Featured Post: Is It Time To Start Buying Into Sandy Alderson’s Plan?

An article by posted on March 1, 2013
At the start of the show...

At the start of the show…

Yes. That title is for real. We have been so busy ridiculing the man for his cost-cutting style of management, that we are not taking the time to take a step back and see the big picture.

You could sit and watch the thirty minute episodes of Bob Ross’ show, which featured him painting, and witness him scratching and poking away at that canvass, switching from brush to brush and color to color, and wonder what the heck he was doing. It looked about as far from anything considered art at that point as you can imagine. I would often wonder if he actually had his paintings planned out, or if he would just get up there in front of his canvass and get his paint on.

The viewing audience finds themselves sitting there, trying to figure out what in the world Ross is painting, because all you see are some lines, some blotches of paint here or there, and are simultaneously being hypnotized by the soothing sound of Ross’ voice. Then, all of a sudden, everything starts coming together.

A couple of those lines become a barn in a field. Those blotches, they become clouds in the sky and a snow capped mountain. Then there is the “happy tree” that always seems to tie the Ross paintings together. He blots the brush on the canvass to create the effect of leaves on the tree, and if you tried it, would look like someone just blotted the brush on the canvass aimlessly. If you’re lucky, you will see him throw in a pond which reflects the image of the snow capped mountain. And finally after thirty minutes, we have a work of art.

27 minutes later...

The problem is if you turned off the show ten minutes in, you would have no clue as to what Ross was painting.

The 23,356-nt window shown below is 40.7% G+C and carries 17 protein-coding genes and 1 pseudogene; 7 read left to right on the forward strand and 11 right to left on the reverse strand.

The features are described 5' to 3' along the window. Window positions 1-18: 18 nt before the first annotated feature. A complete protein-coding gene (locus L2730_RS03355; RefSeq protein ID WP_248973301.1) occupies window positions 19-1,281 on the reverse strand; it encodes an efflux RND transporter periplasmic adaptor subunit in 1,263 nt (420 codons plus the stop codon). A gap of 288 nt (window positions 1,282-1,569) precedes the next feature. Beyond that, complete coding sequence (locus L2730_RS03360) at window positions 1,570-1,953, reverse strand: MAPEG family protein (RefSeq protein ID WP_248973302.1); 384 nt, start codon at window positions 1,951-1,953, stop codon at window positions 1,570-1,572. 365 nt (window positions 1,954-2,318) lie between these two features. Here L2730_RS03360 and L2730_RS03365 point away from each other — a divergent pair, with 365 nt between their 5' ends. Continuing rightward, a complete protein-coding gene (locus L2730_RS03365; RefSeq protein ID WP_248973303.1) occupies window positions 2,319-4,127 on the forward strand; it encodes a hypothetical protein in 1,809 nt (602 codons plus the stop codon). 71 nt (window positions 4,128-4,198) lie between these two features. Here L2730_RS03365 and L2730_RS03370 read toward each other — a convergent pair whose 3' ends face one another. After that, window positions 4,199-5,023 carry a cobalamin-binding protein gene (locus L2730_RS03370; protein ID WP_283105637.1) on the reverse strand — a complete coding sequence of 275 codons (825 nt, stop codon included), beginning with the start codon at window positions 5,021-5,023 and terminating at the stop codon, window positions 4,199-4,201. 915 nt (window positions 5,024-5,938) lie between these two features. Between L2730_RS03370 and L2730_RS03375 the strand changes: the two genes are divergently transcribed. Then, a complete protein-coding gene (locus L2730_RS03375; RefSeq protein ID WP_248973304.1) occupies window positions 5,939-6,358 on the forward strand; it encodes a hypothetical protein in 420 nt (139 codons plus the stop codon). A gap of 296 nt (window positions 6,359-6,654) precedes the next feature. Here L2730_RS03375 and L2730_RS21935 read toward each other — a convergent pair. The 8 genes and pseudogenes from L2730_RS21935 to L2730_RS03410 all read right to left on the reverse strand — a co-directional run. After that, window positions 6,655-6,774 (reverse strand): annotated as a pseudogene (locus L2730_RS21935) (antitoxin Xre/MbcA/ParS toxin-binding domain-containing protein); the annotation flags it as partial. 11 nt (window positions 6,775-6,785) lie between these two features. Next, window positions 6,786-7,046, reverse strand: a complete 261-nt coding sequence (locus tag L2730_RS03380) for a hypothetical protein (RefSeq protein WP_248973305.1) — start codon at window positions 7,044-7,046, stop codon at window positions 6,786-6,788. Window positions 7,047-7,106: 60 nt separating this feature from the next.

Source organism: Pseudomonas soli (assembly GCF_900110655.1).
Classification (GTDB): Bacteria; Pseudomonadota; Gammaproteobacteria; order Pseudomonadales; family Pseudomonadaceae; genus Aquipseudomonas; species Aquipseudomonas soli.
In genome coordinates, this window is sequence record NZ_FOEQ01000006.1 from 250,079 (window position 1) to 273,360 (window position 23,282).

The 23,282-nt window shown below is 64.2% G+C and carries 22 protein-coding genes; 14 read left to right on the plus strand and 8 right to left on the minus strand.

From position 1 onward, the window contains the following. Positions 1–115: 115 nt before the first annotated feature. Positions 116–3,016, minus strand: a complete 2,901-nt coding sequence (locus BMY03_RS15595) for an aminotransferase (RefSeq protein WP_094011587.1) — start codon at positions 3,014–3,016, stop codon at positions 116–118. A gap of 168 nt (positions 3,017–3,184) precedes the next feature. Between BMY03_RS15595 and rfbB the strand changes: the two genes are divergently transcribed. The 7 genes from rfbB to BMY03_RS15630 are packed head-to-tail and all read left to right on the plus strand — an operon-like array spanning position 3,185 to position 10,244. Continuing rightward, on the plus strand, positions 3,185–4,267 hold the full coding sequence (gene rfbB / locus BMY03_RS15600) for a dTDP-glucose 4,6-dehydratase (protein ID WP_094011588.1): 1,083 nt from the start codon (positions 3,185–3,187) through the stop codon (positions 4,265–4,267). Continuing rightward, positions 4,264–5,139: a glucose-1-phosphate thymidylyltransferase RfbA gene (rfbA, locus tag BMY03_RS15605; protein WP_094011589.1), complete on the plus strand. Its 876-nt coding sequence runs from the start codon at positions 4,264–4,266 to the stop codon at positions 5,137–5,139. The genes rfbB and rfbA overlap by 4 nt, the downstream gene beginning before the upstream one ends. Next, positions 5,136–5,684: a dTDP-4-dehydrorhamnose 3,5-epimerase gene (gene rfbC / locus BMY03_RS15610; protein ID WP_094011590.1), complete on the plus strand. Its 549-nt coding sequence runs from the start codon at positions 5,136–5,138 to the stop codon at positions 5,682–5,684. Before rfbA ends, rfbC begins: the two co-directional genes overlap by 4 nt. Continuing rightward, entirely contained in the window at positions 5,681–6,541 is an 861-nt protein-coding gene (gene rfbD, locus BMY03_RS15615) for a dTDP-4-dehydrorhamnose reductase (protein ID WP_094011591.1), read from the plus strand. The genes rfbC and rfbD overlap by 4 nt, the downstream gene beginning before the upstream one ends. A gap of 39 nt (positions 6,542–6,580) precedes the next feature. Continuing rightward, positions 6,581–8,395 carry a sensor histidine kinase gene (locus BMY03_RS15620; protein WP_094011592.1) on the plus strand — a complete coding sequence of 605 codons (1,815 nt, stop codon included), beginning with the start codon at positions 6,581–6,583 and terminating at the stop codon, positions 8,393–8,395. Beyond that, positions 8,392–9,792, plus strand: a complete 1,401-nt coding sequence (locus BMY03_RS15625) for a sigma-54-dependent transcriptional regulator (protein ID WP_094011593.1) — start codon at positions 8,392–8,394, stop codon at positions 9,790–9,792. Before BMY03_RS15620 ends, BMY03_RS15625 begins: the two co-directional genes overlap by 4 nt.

Similar to a viewer who tunes in to the first ten minutes of The Joy of Painting and thinks Ross is a terrible painter, Mets fans, only seeing some blotches and lines scribbled on the canvass, have wrongly judged Alderson’s plan after the first ten or twenty minutes of his episode. But now we are getting closer to the end of the episode, and things are starting to take shape with Alderson’s plan.

We are seeing some top flight prospects materialize before our very eyes. It doesn’t matter how they got here—they’re here. And they arrived on Alderson’s watch. The outfield doesn’t look spectacular right now, but it won’t be as bad as people are making it out to be. I went out on a limb a couple of weeks ago and said the Mets could win over 85 games, and I’m sticking by that prediction.

d'arnaud

David Wright, Ike Davis, Daniel Murphy, Bobby Parnell, Jonathon Niese, Matt Harvey, Josh Edgin

The Mets have a young core of guys that want to win and have something to prove. That can be an incredible driving force and motivating factor that can make a difference in the win column. The Mets minor league system has improved, and I am now convinced it will continue to improve as long as Alderson is the general manager.

This quote from Alderson in the New York Times sums it up nicely:

We’ve got the basic building blocks. We’ve got some talented players. We’ve got a lot of pitching depth in our system. And I think we’re going to have some financial flexibility; we’re not saddled with even two-year contracts. But, ultimately, you’ve got to put it all together, too.

It may have taken me awhile, but I’m coming around. It’s time to believe in the plan and the man behind the plan. I’m a Mets fan…always have been and always will be. Nothing will ever change that. This team needs the fans’ support if they are going to be contenders, no matter what the circumstances are. Either that, or we can continue complaining about the crappy painting, and change the channel ten minutes into the episode before it starts to take shape.

It’s time to be grateful for what Alderson has done so far and have faith that this team is in the right hands.

ya gotta belive gfx mr. met

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